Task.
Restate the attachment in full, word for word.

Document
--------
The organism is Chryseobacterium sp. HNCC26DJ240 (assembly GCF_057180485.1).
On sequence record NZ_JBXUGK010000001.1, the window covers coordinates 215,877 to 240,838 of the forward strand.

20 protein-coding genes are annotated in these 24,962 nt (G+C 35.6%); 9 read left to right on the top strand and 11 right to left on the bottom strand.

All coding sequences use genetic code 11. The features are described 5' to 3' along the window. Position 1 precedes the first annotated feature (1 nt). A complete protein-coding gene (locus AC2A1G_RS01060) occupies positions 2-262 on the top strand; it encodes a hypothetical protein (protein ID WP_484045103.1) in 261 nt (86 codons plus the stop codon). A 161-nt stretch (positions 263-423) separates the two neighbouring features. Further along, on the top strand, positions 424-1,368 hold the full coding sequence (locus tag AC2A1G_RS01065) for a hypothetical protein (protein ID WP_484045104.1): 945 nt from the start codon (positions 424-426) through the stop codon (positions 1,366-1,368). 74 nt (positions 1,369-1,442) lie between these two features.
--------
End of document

The organism is Chryseobacterium sp. HNCC26DJ240 (assembly GCF_057180485.1).
On sequence record NZ_JBXUGK010000001.1, the window covers coordinates 215,877 to 240,838 of the forward strand.

20 protein-coding genes are annotated in these 24,962 nt (G+C 35.6%); 9 read left to right on the top strand and 11 right to left on the bottom strand.

All coding sequences use genetic code 11. The features are described 5' to 3' along the window. Position 1 precedes the first annotated feature (1 nt). A complete protein-coding gene (locus AC2A1G_RS01060) occupies positions 2-262 on the top strand; it encodes a hypothetical protein (protein ID WP_484045103.1) in 261 nt (86 codons plus the stop codon). A 161-nt stretch (positions 263-423) separates the two neighbouring features. Further along, on the top strand, positions 424-1,368 hold the full coding sequence (locus tag AC2A1G_RS01065) for a hypothetical protein (protein ID WP_484045104.1): 945 nt from the start codon (positions 424-426) through the stop codon (positions 1,366-1,368). 74 nt (positions 1,369-1,442) lie between these two features.